One of the great joys of anticipating a new science fiction film is the products that arrive on its coat tails. One such product is a beautifully constructed book by the name of “Prometheus: The Art of the Film” (Hard cover bound). The foreword is presented by Ridley Scott with Mark Salisbury cited as the author. The text doesn’t overshadow the great visual aspect but rather guides you thru the pieces and very involved planning of this film.
In case you need to be reminded, this is another great product by the folks at Titan Books who we’ve covered in the past. It’s pretty much a given that their film-focused books will be full of great illustrations, photos and insight behind the production, however it still needs to be pointed out with so many books these days not up to par.
From a reviewer standpoint, I will say that I reviewed this book having “not” yet seen the film. Usually I would wait to keep from getting any spoilers in mind, but in this case, I didn’t mind seeing that there was so much to look at (and study). The book covers the entire process of production with notes and narration along the way about the aspects and process of getting such a large production under wrap.
It was the specifics of Ridley Scott that insisted on the film having as much “constructed works” as possible saving CGI only to enhance rather than to replace. The result is massive and just as massive to see the sets being constructed “before” they are lit and set to screen (check out the massive head piece set!!).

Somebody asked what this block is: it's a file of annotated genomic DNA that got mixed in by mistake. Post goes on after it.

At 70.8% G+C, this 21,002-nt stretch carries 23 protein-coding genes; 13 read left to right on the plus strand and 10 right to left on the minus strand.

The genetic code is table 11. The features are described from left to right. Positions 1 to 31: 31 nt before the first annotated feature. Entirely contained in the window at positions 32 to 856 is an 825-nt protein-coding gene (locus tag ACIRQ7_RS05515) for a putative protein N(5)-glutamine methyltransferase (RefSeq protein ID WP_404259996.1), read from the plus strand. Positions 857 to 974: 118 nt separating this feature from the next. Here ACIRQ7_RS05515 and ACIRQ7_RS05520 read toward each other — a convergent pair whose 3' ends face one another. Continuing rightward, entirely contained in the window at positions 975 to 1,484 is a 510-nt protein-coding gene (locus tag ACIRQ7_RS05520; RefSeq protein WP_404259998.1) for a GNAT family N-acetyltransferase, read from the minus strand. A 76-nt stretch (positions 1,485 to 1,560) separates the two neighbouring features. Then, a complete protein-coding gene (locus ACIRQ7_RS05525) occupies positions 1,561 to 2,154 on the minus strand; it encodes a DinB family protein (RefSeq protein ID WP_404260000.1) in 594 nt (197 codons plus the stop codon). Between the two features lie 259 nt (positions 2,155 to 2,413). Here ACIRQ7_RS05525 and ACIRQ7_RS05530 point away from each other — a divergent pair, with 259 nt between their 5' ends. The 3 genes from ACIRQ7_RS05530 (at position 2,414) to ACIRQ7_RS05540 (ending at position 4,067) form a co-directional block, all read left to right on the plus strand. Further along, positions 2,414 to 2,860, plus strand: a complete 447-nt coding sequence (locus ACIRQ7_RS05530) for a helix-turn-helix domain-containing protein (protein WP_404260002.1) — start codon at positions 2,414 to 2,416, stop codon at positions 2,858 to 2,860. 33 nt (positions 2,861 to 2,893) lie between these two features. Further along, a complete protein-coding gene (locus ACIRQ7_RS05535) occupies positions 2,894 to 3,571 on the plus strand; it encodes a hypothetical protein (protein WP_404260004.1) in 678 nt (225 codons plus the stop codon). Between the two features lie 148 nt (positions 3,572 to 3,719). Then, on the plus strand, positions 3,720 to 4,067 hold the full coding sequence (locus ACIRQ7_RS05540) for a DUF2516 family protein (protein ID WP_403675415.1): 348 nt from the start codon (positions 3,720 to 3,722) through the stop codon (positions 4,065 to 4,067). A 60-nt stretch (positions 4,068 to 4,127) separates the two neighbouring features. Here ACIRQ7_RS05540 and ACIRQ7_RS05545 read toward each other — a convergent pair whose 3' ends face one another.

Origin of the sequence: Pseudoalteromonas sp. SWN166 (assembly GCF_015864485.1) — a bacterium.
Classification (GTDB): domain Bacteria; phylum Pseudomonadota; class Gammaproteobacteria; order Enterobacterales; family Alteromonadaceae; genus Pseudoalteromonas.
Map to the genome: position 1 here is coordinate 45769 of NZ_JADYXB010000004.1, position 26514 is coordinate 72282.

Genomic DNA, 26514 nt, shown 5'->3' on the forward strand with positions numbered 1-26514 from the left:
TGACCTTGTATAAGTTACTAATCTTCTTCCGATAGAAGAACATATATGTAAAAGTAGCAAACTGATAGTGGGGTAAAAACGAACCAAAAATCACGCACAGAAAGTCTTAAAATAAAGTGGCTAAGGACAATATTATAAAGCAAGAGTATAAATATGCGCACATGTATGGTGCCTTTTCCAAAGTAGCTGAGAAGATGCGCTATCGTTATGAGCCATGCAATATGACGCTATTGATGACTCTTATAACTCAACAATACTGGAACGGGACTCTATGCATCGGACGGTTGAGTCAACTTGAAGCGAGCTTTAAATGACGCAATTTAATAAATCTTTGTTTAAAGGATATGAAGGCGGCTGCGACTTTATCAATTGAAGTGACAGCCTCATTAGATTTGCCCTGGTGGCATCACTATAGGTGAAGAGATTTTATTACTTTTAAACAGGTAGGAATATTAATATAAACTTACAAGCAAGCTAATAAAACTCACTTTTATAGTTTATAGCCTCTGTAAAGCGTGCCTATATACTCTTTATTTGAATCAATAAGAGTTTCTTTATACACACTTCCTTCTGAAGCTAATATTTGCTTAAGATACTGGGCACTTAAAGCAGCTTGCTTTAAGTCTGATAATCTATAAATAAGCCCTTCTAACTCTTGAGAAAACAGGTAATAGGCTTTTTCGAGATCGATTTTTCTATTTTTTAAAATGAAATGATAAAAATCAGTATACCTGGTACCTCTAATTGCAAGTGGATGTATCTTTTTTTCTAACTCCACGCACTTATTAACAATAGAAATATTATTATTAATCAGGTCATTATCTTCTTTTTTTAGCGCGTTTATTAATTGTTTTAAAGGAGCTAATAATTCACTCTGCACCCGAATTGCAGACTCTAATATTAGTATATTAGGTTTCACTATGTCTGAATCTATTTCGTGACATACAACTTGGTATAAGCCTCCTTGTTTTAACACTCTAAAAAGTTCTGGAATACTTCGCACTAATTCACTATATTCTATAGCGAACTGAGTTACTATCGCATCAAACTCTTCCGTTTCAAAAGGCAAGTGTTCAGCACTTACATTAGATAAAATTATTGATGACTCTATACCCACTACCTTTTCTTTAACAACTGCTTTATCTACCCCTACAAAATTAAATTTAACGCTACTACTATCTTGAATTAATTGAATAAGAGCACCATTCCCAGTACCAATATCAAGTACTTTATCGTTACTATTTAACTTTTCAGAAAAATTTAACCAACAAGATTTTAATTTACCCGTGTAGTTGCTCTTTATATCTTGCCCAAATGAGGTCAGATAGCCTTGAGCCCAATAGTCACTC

It is explained early on that the goal was to only incorporate the “Alien” franchise without it being the focus. In other worlds, the art of Giger was to be injected but also “not” to the degree of the Alien franchise had previously, Also as it is stated, the film was to be centered on a timeline before the aliens without making them the centerpiece. Ridley states, that the Aliens had outstayed their welcome and were no longer scary as previous films would introduce us to. This would set the stage for a bigger more realized universe full of interesting characters, creatures and unearthly worlds. The degree was to be massive and highly original in a genre that has seen just about everything already.
Fan of the film’s great creature creations? Then you’ll love the early concept story boards, costume deigns, photo proofs and behind the scenes construction imagery. Check out the sections on the “FiField”, “Hammerpede”, The Deacon”, and “The Trilobyte”. If that’s not enough, you’ve got plenty of spaceship, spacesuit, and associated visual aspects to drool over Hey, the photos alone are worth the price of admission, however students of filmmaking will also really appreciate the early storyboards!
The book comes in at a full 186 pages of dynamically colorful works. Much of the original art, planning and concepts are presented making this a “must have” for fans of the film. Even without it…. makes for a great science fiction art book. I believe that fans should really see for themselves the kind of work that goes into making a concept such as this into a feature film. You’ll get a better appreciation of the efforts. I was amazed at reading that the scenery was mostly real with a few large props brought in to embellish the camera view.
Once again, a great collective for your library. quality binding, vibrant colors and a whole lotta info on one the summers coolest films.
Book Review: Prometheus: The Art of the Film – Author Mark Salisbury